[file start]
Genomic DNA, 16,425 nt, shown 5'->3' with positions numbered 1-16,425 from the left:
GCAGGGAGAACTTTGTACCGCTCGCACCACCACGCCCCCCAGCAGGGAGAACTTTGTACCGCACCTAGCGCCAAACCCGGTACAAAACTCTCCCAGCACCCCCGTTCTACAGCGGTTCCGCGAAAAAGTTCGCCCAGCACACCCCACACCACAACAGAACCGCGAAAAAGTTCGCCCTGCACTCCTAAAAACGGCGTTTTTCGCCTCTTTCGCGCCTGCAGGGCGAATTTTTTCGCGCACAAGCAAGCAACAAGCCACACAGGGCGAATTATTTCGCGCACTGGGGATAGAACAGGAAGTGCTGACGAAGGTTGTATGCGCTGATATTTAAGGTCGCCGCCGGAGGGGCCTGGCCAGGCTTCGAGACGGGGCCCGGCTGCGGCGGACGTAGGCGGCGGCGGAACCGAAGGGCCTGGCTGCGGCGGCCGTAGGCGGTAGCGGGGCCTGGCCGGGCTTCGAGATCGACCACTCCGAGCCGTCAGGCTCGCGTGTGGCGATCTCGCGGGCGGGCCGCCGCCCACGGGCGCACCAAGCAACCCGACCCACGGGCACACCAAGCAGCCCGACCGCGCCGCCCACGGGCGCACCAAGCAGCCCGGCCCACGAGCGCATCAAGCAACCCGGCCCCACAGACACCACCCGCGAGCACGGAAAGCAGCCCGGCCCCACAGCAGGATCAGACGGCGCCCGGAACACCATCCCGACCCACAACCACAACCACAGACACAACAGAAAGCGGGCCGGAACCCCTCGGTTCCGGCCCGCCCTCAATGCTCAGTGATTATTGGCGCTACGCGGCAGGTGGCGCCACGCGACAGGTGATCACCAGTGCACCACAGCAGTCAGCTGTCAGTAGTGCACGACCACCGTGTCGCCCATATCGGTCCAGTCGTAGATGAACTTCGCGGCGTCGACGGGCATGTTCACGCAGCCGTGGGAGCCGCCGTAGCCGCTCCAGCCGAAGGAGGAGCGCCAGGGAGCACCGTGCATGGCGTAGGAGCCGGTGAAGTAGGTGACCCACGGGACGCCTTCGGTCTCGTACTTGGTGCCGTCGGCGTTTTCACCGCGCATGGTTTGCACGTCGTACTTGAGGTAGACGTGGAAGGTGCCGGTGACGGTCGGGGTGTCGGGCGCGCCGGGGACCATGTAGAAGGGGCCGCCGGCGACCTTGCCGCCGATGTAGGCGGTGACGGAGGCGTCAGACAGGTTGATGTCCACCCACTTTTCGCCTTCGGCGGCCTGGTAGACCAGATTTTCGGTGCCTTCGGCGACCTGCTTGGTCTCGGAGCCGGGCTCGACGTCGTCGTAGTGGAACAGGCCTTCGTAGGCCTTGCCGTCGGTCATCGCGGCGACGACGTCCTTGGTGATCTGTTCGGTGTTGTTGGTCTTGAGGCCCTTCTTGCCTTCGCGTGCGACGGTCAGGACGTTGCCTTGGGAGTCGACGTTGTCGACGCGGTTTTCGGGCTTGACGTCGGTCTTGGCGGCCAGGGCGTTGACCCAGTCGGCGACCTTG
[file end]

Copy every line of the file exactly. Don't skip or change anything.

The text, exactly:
Genomic DNA, 16,425 nt, shown 5'->3' with positions numbered 1-16,425 from the left:
GCAGGGAGAACTTTGTACCGCTCGCACCACCACGCCCCCCAGCAGGGAGAACTTTGTACCGCACCTAGCGCCAAACCCGGTACAAAACTCTCCCAGCACCCCCGTTCTACAGCGGTTCCGCGAAAAAGTTCGCCCAGCACACCCCACACCACAACAGAACCGCGAAAAAGTTCGCCCTGCACTCCTAAAAACGGCGTTTTTCGCCTCTTTCGCGCCTGCAGGGCGAATTTTTTCGCGCACAAGCAAGCAACAAGCCACACAGGGCGAATTATTTCGCGCACTGGGGATAGAACAGGAAGTGCTGACGAAGGTTGTATGCGCTGATATTTAAGGTCGCCGCCGGAGGGGCCTGGCCAGGCTTCGAGACGGGGCCCGGCTGCGGCGGACGTAGGCGGCGGCGGAACCGAAGGGCCTGGCTGCGGCGGCCGTAGGCGGTAGCGGGGCCTGGCCGGGCTTCGAGATCGACCACTCCGAGCCGTCAGGCTCGCGTGTGGCGATCTCGCGGGCGGGCCGCCGCCCACGGGCGCACCAAGCAACCCGACCCACGGGCACACCAAGCAGCCCGACCGCGCCGCCCACGGGCGCACCAAGCAGCCCGGCCCACGAGCGCATCAAGCAACCCGGCCCCACAGACACCACCCGCGAGCACGGAAAGCAGCCCGGCCCCACAGCAGGATCAGACGGCGCCCGGAACACCATCCCGACCCACAACCACAACCACAGACACAACAGAAAGCGGGCCGGAACCCCTCGGTTCCGGCCCGCCCTCAATGCTCAGTGATTATTGGCGCTACGCGGCAGGTGGCGCCACGCGACAGGTGATCACCAGTGCACCACAGCAGTCAGCTGTCAGTAGTGCACGACCACCGTGTCGCCCATATCGGTCCAGTCGTAGATGAACTTCGCGGCGTCGACGGGCATGTTCACGCAGCCGTGGGAGCCGCCGTAGCCGCTCCAGCCGAAGGAGGAGCGCCAGGGAGCACCGTGCATGGCGTAGGAGCCGGTGAAGTAGGTGACCCACGGGACGCCTTCGGTCTCGTACTTGGTGCCGTCGGCGTTTTCACCGCGCATGGTTTGCACGTCGTACTTGAGGTAGACGTGGAAGGTGCCGGTGACGGTCGGGGTGTCGGGCGCGCCGGGGACCATGTAGAAGGGGCCGCCGGCGACCTTGCCGCCGATGTAGGCGGTGACGGAGGCGTCAGACAGGTTGATGTCCACCCACTTTTCGCCTTCGGCGGCCTGGTAGACCAGATTTTCGGTGCCTTCGGCGACCTGCTTGGTCTCGGAGCCGGGCTCGACGTCGTCGTAGTGGAACAGGCCTTCGTAGGCCTTGCCGTCGGTCATCGCGGCGACGACGTCCTTGGTGATCTGTTCGGTGTTGTTGGTCTTGAGGCCCTTCTTGCCTTCGCGTGCGACGGTCAGGACGTTGCCTTGGGAGTCGACGTTGTCGACGCGGTTTTCGGGCTTGACGTCGGTCTTGGCGGCCAGGGCGTTGACCCAGTCGGCGACCTTG